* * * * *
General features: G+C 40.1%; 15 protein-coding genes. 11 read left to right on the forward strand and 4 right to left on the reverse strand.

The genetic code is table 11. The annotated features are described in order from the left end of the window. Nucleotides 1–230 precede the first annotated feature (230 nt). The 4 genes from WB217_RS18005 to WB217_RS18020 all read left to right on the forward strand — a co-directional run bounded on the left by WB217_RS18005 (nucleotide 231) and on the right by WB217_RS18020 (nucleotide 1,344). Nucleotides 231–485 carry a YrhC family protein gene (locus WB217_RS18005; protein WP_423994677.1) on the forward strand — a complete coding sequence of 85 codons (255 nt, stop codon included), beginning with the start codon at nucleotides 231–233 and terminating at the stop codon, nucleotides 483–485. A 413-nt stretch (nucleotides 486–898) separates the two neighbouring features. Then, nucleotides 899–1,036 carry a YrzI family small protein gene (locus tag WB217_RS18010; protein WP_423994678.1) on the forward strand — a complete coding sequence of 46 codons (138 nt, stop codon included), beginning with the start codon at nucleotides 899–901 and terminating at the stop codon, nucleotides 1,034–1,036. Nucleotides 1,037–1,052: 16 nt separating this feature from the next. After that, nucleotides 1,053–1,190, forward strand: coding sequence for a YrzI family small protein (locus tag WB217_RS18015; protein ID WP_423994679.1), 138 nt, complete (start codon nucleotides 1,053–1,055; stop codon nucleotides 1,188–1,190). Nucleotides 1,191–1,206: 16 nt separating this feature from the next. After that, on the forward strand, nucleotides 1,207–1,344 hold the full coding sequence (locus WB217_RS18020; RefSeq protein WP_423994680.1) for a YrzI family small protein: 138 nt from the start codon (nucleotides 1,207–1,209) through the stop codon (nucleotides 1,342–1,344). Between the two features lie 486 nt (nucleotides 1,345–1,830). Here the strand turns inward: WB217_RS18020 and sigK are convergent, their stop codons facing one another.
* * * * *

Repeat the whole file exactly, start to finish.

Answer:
General features: G+C 40.1%; 15 protein-coding genes. 11 read left to right on the forward strand and 4 right to left on the reverse strand.

The genetic code is table 11. The annotated features are described in order from the left end of the window. Nucleotides 1–230 precede the first annotated feature (230 nt). The 4 genes from WB217_RS18005 to WB217_RS18020 all read left to right on the forward strand — a co-directional run bounded on the left by WB217_RS18005 (nucleotide 231) and on the right by WB217_RS18020 (nucleotide 1,344). Nucleotides 231–485 carry a YrhC family protein gene (locus WB217_RS18005; protein WP_423994677.1) on the forward strand — a complete coding sequence of 85 codons (255 nt, stop codon included), beginning with the start codon at nucleotides 231–233 and terminating at the stop codon, nucleotides 483–485. A 413-nt stretch (nucleotides 486–898) separates the two neighbouring features. Then, nucleotides 899–1,036 carry a YrzI family small protein gene (locus tag WB217_RS18010; protein WP_423994678.1) on the forward strand — a complete coding sequence of 46 codons (138 nt, stop codon included), beginning with the start codon at nucleotides 899–901 and terminating at the stop codon, nucleotides 1,034–1,036. Nucleotides 1,037–1,052: 16 nt separating this feature from the next. After that, nucleotides 1,053–1,190, forward strand: coding sequence for a YrzI family small protein (locus tag WB217_RS18015; protein ID WP_423994679.1), 138 nt, complete (start codon nucleotides 1,053–1,055; stop codon nucleotides 1,188–1,190). Nucleotides 1,191–1,206: 16 nt separating this feature from the next. After that, on the forward strand, nucleotides 1,207–1,344 hold the full coding sequence (locus WB217_RS18020; RefSeq protein WP_423994680.1) for a YrzI family small protein: 138 nt from the start codon (nucleotides 1,207–1,209) through the stop codon (nucleotides 1,342–1,344). Between the two features lie 486 nt (nucleotides 1,345–1,830). Here the strand turns inward: WB217_RS18020 and sigK are convergent, their stop codons facing one another.